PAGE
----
A “Happy” is a little surprise gift you give to a friend, a loved one, a spouse or a child.  It’s a simple gift that says “you’re important to me”.   A “Happy” doesn’t have to be expensive or a one-of-a-kind treasure, just personal; no breaking the bank on this one.  One of my first “Happy’s” from Susie through the years was a necklace.  It was not just any necklace because it had a little glass bird charm on the chain and she knew I LOVED birds.  How thoughtful, how very cool it was to have her sunshiny self drop by my house with a “Happy” for her friend.  It meant so much to me and made me feel so good that she thought of me that day and she didn’t even realize it had been a difficult week.   This was the little ray of happiness that gave me a smile and made me feel like things were looking up.   

I adopted this creative gift giving ritual and use it with my family.  Although sometimes a “Happy” in our house is simply bringing home their favorite ice cream and movie, It’s also finding my daughter a fun set of earrings and wrapping them up in a colorful bag and placing it on her bed so she will find it after school or surprising my nieces with cool and colorful flip-flops.  It’s a small gesture that delivers a big dose of wonderful. 

So here’s a challenge; think about a little something special you can bring home tonight to your kids, the hubby, significant other or a fantastic neighbor and start spreading the “Happy” beginning today!

No Whining…Please

 

I’ve been wondering this week why I’ve noticed so many books, movies and women trapped in what I’ve decided to call, “the whining mode”?  I’m not sure why it’s bothering me so much but it’s like someone scratching a chalk board or chewing on tin foil…I’m really annoyed by all this seemingly female whining.  I think I have developed a low tolerance because I’ve been there, right smack in the middle of total chaos, where the world seemed to be chewing me up and spitting  me out, coupled with emotional turmoil that was attempting to hold me hostage for forever, all while raising a child on my own.  I was, where a lot of single moms are today; feeling alone, desperate, financially strapped and my future completely on hold and quite frankly out of reach.   I have been at that very place and managed to pull myself back into the world of the living and the productive so, I say this with much love in my heart…stop whining, please! 

“Adulthood is defined by the willingness to accept full responsibility for where you are at in life; no longer blaming others or circumstances.” — Joe Westbrook

A few months ago I discovered an amazing home for single moms who had previously been homeless, sleeping on the streets or in their cars with their children.  You think you have it bad?  These women were some of the unfortunate recipients of the demise of our American economy.  They were the hard-working moms who washed the towels from your luxury hotel room and scrubbed the floors of your class “A” office building.  They lost their jobs and then they lost their homes.  There are over 900 homeless children in Osceola County, Florida alone which is astounding to me.  These women are living in the depths of poverty, lost in an emotionally taxing maze and not complaining, just trying to get through it the best way they possibly can.   The home I visited had a caring staff dedicated to helping these mothers and their children get back on their feet and into new jobs and new homes.  They are provided with what most middle class Americans would consider “the basics”, but to them its gold.  Shelter, food, clothing, safety and someone to help them in their quest to change their lives for the better.  I admire them, these beautiful ladies who have a large cross to bear and are willing to work diligently to change the future for themselves and for their children.  No whining,  just hard work, graciousness, humility and love.  We can learn from these mothers and their dedicated focus to change their circumstances. (www.osceolahome.org)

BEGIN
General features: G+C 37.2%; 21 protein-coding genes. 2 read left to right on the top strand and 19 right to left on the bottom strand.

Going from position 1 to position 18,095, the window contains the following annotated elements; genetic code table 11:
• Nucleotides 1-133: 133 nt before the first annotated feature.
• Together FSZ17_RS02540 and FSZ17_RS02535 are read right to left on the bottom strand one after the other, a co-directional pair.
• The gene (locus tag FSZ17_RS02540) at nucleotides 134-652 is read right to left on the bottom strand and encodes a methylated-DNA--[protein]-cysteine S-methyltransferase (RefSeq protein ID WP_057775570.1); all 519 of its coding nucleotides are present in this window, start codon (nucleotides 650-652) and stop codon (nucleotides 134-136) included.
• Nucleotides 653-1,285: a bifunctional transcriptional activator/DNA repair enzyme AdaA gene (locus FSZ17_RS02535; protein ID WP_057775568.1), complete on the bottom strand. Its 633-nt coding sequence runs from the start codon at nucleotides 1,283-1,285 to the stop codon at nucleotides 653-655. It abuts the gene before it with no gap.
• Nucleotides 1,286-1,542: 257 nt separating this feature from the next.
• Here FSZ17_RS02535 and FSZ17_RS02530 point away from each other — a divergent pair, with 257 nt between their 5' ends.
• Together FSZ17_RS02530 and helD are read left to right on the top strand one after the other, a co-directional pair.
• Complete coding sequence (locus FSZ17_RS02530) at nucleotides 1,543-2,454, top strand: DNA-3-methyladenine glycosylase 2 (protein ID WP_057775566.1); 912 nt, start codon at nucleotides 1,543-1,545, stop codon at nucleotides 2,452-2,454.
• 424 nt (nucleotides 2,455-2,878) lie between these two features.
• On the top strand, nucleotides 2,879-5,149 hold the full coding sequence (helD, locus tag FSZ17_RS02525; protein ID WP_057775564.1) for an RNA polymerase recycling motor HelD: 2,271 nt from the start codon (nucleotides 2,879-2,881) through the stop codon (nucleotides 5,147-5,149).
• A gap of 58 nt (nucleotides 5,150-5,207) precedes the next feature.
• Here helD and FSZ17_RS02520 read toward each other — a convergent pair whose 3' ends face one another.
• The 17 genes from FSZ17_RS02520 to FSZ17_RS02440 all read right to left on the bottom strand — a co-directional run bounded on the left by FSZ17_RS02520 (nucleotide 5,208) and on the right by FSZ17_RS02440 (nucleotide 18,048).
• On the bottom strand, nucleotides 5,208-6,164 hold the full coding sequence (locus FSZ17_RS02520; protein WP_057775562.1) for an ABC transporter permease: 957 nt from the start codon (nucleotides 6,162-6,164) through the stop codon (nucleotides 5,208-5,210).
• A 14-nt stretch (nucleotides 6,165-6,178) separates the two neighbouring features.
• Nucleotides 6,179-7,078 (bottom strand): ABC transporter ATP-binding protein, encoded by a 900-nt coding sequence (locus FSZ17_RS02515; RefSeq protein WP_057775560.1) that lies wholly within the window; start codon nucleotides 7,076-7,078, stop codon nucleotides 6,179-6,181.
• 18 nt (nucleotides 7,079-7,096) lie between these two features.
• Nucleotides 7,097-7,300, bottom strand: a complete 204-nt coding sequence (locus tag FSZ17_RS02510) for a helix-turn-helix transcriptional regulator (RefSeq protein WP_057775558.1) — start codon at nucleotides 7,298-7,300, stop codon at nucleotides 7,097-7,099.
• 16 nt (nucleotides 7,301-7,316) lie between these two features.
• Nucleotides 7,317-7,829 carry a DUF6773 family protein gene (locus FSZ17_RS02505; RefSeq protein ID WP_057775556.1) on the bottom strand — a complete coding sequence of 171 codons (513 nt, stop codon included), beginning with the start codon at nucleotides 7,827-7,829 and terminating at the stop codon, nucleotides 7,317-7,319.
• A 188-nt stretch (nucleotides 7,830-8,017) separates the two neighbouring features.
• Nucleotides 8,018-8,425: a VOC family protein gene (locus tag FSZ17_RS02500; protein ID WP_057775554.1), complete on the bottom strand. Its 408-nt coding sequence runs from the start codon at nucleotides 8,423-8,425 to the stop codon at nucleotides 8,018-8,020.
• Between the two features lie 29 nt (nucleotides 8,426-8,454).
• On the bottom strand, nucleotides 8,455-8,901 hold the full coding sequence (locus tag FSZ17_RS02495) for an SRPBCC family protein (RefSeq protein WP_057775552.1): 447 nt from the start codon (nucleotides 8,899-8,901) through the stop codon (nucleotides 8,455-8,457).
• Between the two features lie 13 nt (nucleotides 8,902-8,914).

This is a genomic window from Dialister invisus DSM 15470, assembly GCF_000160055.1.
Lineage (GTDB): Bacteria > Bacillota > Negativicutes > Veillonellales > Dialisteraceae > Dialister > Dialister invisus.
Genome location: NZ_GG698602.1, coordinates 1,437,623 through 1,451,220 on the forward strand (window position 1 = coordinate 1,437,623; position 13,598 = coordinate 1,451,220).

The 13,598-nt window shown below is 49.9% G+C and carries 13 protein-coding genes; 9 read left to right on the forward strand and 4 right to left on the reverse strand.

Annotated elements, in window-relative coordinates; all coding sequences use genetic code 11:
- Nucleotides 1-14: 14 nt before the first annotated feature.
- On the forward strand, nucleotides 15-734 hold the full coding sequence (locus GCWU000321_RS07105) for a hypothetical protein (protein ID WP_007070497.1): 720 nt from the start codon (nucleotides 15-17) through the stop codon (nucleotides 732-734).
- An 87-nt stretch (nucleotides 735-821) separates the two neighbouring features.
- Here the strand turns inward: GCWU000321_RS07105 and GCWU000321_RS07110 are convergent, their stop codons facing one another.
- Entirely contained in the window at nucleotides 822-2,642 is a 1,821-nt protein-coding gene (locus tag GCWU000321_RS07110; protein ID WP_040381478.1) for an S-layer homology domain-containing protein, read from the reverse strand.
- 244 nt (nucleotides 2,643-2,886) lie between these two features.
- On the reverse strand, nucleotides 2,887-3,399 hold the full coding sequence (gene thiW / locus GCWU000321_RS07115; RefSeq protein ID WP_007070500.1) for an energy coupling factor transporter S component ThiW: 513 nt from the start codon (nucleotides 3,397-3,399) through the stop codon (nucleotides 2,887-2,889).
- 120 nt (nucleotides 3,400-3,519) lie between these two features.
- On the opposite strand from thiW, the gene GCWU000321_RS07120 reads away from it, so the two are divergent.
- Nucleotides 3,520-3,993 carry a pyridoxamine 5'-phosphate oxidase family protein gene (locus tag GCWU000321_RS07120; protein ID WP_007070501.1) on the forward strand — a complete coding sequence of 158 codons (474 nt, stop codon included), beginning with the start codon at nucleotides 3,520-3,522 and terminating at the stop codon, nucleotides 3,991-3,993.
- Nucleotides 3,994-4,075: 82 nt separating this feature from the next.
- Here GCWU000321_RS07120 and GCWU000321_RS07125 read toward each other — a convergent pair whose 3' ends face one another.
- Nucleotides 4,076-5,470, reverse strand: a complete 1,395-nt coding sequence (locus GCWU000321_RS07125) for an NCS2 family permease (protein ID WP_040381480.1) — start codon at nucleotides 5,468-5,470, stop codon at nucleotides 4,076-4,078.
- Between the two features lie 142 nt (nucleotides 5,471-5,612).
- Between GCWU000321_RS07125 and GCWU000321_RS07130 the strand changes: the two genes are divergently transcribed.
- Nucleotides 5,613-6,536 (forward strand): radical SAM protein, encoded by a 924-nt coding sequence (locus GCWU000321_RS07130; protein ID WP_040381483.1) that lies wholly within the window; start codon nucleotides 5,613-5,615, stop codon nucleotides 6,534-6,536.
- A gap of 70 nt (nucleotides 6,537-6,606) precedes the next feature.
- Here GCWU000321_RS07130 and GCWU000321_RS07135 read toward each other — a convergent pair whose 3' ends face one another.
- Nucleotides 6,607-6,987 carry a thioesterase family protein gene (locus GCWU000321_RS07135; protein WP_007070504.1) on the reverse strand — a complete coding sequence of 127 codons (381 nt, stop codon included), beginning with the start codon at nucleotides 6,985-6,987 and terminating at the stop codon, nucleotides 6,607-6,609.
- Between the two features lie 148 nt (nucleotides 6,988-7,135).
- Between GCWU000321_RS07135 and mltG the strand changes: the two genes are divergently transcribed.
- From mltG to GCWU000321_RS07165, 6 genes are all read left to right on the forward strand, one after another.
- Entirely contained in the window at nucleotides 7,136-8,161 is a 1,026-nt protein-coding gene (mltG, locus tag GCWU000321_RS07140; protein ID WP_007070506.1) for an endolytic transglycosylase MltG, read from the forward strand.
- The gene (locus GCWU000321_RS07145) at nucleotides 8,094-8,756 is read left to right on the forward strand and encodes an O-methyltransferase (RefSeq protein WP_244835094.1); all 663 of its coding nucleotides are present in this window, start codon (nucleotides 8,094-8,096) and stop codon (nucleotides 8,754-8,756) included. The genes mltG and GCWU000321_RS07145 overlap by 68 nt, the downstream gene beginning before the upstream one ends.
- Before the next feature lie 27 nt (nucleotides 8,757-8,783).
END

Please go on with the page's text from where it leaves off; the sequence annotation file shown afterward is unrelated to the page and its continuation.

I usually like to focus on the positive, but today, although I have many glorious friends that I admire for their courage and their fortitude (you know who you are) I’m really just giving a shout out to all of you who are in “victim” mode.  C’mon ladies, reclaim your dignity, pull up those boot straps and save yourselves by learning to take each day at a time and focus on taking positive steps towards rebuilding your life and a healthy productive life for your children.  It’s a tough place to be, I understand that, but at some point we have to move forward.  Take your first step today and then tell me about it.  I’d love to hear from you.

“The world is wide, and I will not waste my life in friction when it could be turned into momentum.” —Frances Willard

Mom, Your Child-Like Spirit Was Genius

The secret of genius is to carry the spirit of childhood into maturity – Aldous Huxley

When I was about nine I remember my mother strapping on roller skates and taking me for a spin on the carport that sat just below our house.  I also remember her taking my sister, brother and I to the top of our motor home,  in the middle of the desert, with canvas and paints in hand so we could paint the sunset.  How cool is that?  At the time, I couldn’t appreciate her child-like enthusiasm for life but now I draw upon it as if it were a part of my very existence.   I love these memories of my mom because she was so unconventional and she didn’t think like a grown-up.  I’m certain her child-like enthusiasm gave me a piece of my inner self that otherwise would not exist.  Whether I knew it or not, spending this kind of play time with her was a huge confidence booster and made me feel secure inside. 

This brings me to one of the core pieces of the H.A.P.P.Y. plan, “Playful Parenting”.  I think most parents naturally play fun games with their kids but this is a subject worth revisiting because we live in a crazy busy, high-stress world with computer games, movies-on-demand, Ipods, Ipads, etc.  and the child who may be struggling with a family related crisis could definitely benefit from a dose of play-time with mom or dad.